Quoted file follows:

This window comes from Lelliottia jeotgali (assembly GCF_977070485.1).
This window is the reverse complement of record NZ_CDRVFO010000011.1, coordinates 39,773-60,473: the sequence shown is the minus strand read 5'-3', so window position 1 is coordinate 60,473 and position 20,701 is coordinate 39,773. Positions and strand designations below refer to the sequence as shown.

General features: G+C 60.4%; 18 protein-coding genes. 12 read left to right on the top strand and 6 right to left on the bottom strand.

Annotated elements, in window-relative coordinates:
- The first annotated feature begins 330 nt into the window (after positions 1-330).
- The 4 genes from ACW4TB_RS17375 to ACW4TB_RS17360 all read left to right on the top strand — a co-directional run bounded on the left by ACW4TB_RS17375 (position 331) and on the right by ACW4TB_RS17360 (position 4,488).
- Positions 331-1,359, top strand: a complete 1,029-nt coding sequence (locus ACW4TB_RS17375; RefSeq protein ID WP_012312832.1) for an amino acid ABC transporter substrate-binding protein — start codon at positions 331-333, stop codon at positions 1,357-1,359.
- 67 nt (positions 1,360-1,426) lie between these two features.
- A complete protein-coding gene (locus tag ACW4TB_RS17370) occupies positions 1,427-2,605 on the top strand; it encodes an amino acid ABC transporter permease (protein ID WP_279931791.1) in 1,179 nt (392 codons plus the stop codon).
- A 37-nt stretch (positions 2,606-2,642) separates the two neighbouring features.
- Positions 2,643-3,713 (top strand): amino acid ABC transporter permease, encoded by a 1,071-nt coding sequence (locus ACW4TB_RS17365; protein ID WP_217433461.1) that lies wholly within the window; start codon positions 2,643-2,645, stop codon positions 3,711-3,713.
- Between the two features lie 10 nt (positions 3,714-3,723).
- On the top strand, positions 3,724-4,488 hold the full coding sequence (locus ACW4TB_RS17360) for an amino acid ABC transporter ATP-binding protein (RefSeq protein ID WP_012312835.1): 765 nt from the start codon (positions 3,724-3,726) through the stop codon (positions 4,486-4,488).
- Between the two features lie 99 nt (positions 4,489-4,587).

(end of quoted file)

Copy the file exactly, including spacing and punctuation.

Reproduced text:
This window comes from Lelliottia jeotgali (assembly GCF_977070485.1).
This window is the reverse complement of record NZ_CDRVFO010000011.1, coordinates 39,773-60,473: the sequence shown is the minus strand read 5'-3', so window position 1 is coordinate 60,473 and position 20,701 is coordinate 39,773. Positions and strand designations below refer to the sequence as shown.

General features: G+C 60.4%; 18 protein-coding genes. 12 read left to right on the top strand and 6 right to left on the bottom strand.

Annotated elements, in window-relative coordinates:
- The first annotated feature begins 330 nt into the window (after positions 1-330).
- The 4 genes from ACW4TB_RS17375 to ACW4TB_RS17360 all read left to right on the top strand — a co-directional run bounded on the left by ACW4TB_RS17375 (position 331) and on the right by ACW4TB_RS17360 (position 4,488).
- Positions 331-1,359, top strand: a complete 1,029-nt coding sequence (locus ACW4TB_RS17375; RefSeq protein ID WP_012312832.1) for an amino acid ABC transporter substrate-binding protein — start codon at positions 331-333, stop codon at positions 1,357-1,359.
- 67 nt (positions 1,360-1,426) lie between these two features.
- A complete protein-coding gene (locus tag ACW4TB_RS17370) occupies positions 1,427-2,605 on the top strand; it encodes an amino acid ABC transporter permease (protein ID WP_279931791.1) in 1,179 nt (392 codons plus the stop codon).
- A 37-nt stretch (positions 2,606-2,642) separates the two neighbouring features.
- Positions 2,643-3,713 (top strand): amino acid ABC transporter permease, encoded by a 1,071-nt coding sequence (locus ACW4TB_RS17365; protein ID WP_217433461.1) that lies wholly within the window; start codon positions 2,643-2,645, stop codon positions 3,711-3,713.
- Between the two features lie 10 nt (positions 3,714-3,723).
- On the top strand, positions 3,724-4,488 hold the full coding sequence (locus ACW4TB_RS17360) for an amino acid ABC transporter ATP-binding protein (RefSeq protein ID WP_012312835.1): 765 nt from the start codon (positions 3,724-3,726) through the stop codon (positions 4,486-4,488).
- Between the two features lie 99 nt (positions 4,489-4,587).